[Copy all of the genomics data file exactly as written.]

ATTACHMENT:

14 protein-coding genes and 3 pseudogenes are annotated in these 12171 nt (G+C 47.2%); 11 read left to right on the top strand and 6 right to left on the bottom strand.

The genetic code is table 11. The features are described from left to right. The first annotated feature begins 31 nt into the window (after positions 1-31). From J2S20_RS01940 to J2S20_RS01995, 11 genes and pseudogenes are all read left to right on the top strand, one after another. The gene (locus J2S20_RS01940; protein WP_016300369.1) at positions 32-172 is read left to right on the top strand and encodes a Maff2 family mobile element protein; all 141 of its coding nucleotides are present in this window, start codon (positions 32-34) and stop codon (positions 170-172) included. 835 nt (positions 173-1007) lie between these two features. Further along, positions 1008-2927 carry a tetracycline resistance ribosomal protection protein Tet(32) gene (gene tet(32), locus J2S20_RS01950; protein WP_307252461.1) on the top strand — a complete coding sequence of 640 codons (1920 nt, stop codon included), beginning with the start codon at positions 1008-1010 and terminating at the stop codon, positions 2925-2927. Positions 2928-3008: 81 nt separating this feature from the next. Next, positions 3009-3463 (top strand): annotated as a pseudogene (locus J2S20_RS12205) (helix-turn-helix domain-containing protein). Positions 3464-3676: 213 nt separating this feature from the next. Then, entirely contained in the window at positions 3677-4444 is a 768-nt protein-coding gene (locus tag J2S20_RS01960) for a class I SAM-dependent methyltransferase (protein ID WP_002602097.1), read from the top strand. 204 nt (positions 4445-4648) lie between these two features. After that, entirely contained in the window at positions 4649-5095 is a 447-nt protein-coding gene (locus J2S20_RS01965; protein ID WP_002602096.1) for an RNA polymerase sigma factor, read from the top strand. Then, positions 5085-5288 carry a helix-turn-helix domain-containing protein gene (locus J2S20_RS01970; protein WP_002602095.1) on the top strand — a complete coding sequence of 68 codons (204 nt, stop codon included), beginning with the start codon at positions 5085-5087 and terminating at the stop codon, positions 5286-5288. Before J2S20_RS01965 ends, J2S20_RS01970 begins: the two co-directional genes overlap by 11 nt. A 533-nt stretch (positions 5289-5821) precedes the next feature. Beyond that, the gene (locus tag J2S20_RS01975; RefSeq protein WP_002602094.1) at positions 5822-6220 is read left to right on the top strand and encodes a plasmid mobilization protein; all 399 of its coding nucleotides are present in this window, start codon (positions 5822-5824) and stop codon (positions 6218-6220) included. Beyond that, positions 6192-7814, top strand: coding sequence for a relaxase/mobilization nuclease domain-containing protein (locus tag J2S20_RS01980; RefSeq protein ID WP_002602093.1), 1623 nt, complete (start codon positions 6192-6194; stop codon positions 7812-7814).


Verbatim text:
14 protein-coding genes and 3 pseudogenes are annotated in these 12171 nt (G+C 47.2%); 11 read left to right on the top strand and 6 right to left on the bottom strand.

The genetic code is table 11. The features are described from left to right. The first annotated feature begins 31 nt into the window (after positions 1-31). From J2S20_RS01940 to J2S20_RS01995, 11 genes and pseudogenes are all read left to right on the top strand, one after another. The gene (locus J2S20_RS01940; protein WP_016300369.1) at positions 32-172 is read left to right on the top strand and encodes a Maff2 family mobile element protein; all 141 of its coding nucleotides are present in this window, start codon (positions 32-34) and stop codon (positions 170-172) included. 835 nt (positions 173-1007) lie between these two features. Further along, positions 1008-2927 carry a tetracycline resistance ribosomal protection protein Tet(32) gene (gene tet(32), locus J2S20_RS01950; protein WP_307252461.1) on the top strand — a complete coding sequence of 640 codons (1920 nt, stop codon included), beginning with the start codon at positions 1008-1010 and terminating at the stop codon, positions 2925-2927. Positions 2928-3008: 81 nt separating this feature from the next. Next, positions 3009-3463 (top strand): annotated as a pseudogene (locus J2S20_RS12205) (helix-turn-helix domain-containing protein). Positions 3464-3676: 213 nt separating this feature from the next. Then, entirely contained in the window at positions 3677-4444 is a 768-nt protein-coding gene (locus tag J2S20_RS01960) for a class I SAM-dependent methyltransferase (protein ID WP_002602097.1), read from the top strand. 204 nt (positions 4445-4648) lie between these two features. After that, entirely contained in the window at positions 4649-5095 is a 447-nt protein-coding gene (locus J2S20_RS01965; protein ID WP_002602096.1) for an RNA polymerase sigma factor, read from the top strand. Then, positions 5085-5288 carry a helix-turn-helix domain-containing protein gene (locus J2S20_RS01970; protein WP_002602095.1) on the top strand — a complete coding sequence of 68 codons (204 nt, stop codon included), beginning with the start codon at positions 5085-5087 and terminating at the stop codon, positions 5286-5288. Before J2S20_RS01965 ends, J2S20_RS01970 begins: the two co-directional genes overlap by 11 nt. A 533-nt stretch (positions 5289-5821) precedes the next feature. Beyond that, the gene (locus tag J2S20_RS01975; RefSeq protein WP_002602094.1) at positions 5822-6220 is read left to right on the top strand and encodes a plasmid mobilization protein; all 399 of its coding nucleotides are present in this window, start codon (positions 5822-5824) and stop codon (positions 6218-6220) included. Beyond that, positions 6192-7814, top strand: coding sequence for a relaxase/mobilization nuclease domain-containing protein (locus tag J2S20_RS01980; RefSeq protein ID WP_002602093.1), 1623 nt, complete (start codon positions 6192-6194; stop codon positions 7812-7814).